The meeting with the Governor was disappointing.  We left with some pretty simple asks about some technical things that could have very easily been accomplished that still haven’t been.  One is using site-specific meteorological data collected at the proposed PacWest site in Newport, Washington.  And they have declined to do it.

The Washington Department of Ecology has not required PacWest to use the data when it is part of the law and implementing regulations of the PSD permit.  They have chosen to use experimentation to determine what the meteorological conditions are to go into their air models.

So we are now a guinea pig in a regulatory process as well.  This could easily have been resolved and that concern dispensed with if that had just put in the meteorological station.

JO:  The Kalispel Tribe is uniquely positioned to give advice about the Pend Oreille region because this is your homeland.  What advice would the Tribe give people throughout the Inland Northwest who love and care the Pend Oreille River, Lake Pend Oreille, Priest Lake, and the greater Priest-Pend Oreille region?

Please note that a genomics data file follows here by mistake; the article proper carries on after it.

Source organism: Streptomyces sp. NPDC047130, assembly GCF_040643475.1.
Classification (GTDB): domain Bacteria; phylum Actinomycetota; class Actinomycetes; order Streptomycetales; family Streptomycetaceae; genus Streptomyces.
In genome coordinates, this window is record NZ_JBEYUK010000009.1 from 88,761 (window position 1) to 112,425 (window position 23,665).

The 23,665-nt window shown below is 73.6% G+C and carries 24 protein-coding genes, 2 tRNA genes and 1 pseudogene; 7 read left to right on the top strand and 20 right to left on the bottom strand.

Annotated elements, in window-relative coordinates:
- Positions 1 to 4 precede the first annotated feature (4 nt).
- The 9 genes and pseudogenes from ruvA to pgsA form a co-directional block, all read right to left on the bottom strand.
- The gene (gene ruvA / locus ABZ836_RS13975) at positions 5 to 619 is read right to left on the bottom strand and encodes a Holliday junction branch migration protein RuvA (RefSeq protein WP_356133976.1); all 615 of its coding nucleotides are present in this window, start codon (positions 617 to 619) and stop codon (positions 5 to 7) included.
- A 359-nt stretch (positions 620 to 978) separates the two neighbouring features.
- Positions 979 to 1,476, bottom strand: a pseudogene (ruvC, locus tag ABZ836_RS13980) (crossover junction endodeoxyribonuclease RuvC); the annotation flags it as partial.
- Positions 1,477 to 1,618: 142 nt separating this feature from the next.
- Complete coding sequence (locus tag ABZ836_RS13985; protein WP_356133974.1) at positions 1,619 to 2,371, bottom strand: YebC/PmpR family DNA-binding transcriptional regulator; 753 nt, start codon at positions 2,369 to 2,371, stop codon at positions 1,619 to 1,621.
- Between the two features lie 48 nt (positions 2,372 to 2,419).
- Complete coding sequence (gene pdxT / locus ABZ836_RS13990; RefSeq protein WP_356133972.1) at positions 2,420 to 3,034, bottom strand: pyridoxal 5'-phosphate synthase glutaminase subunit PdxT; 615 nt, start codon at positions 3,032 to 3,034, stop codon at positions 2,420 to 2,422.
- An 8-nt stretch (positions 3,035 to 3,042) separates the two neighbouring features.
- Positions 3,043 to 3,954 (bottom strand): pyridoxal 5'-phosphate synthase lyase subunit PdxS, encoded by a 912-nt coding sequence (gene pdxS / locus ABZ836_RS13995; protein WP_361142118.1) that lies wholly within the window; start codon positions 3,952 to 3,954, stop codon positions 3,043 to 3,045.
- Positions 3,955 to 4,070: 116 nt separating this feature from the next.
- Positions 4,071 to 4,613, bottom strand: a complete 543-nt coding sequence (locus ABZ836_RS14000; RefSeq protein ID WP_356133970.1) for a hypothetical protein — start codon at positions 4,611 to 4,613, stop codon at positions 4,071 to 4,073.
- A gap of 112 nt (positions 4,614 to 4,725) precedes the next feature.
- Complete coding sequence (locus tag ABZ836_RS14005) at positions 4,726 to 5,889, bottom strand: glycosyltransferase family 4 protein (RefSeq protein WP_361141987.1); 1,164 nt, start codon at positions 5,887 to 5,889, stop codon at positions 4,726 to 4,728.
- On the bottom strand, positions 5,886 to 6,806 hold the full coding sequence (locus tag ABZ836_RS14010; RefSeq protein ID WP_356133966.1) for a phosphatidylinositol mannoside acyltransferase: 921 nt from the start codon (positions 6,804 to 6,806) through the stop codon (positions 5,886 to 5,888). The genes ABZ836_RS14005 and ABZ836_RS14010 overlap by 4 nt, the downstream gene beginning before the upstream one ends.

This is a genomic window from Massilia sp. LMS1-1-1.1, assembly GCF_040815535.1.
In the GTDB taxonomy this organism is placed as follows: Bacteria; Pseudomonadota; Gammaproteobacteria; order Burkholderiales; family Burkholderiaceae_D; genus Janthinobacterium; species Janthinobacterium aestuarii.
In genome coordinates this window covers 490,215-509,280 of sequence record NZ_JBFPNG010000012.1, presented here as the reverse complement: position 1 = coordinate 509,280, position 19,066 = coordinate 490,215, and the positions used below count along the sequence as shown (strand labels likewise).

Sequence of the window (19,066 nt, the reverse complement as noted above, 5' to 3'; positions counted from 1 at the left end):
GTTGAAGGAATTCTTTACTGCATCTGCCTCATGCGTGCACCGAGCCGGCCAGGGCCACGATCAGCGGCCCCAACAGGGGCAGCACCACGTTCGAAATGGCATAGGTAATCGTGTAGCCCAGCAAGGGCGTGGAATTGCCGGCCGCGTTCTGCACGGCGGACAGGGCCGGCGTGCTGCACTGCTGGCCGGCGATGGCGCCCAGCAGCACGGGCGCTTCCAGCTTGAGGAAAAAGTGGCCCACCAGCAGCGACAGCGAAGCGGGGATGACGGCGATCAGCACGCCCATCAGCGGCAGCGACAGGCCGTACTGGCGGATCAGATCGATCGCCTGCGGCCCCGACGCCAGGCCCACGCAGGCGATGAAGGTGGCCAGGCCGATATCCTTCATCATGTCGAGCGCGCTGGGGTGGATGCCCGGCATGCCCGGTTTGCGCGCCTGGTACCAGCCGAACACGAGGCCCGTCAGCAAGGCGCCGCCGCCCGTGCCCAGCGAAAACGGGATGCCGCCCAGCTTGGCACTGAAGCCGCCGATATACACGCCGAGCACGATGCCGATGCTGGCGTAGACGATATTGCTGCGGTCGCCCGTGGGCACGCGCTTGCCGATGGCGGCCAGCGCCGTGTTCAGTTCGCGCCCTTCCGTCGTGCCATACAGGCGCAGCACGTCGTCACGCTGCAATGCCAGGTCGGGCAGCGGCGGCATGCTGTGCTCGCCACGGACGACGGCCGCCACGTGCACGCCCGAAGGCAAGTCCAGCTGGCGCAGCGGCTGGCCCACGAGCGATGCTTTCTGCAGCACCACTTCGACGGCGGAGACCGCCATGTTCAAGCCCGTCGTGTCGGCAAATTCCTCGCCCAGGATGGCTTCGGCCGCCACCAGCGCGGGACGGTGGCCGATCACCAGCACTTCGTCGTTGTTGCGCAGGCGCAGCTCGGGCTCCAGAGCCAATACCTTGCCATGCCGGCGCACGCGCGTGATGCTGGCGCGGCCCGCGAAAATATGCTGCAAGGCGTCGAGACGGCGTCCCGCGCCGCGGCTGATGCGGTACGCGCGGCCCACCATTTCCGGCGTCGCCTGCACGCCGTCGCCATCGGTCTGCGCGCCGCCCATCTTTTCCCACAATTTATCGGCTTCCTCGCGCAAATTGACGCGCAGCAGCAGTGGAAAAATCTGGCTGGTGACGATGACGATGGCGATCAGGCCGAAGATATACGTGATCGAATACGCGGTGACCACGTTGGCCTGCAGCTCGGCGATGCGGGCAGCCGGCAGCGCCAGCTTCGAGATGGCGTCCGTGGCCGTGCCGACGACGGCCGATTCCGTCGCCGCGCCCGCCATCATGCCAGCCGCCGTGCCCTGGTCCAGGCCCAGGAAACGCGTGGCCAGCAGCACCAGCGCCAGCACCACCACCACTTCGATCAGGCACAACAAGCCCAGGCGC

Chairman Nenema:   We have to protect these resources that we have.   I don’t think this is that last time we’ll have something come our way.  Hopefully we’ll have support, more than we’ve had in the hard work that our people have done to educate others and to protect the resources.   These resources are so precious.  What we lose, will it ever recover?  It is like our own health.  We can’t keep ignoring our health or something bad will happen.  That is what’s happening right now.  I’d like to see the country wake up and start doing what’s important, what really matters.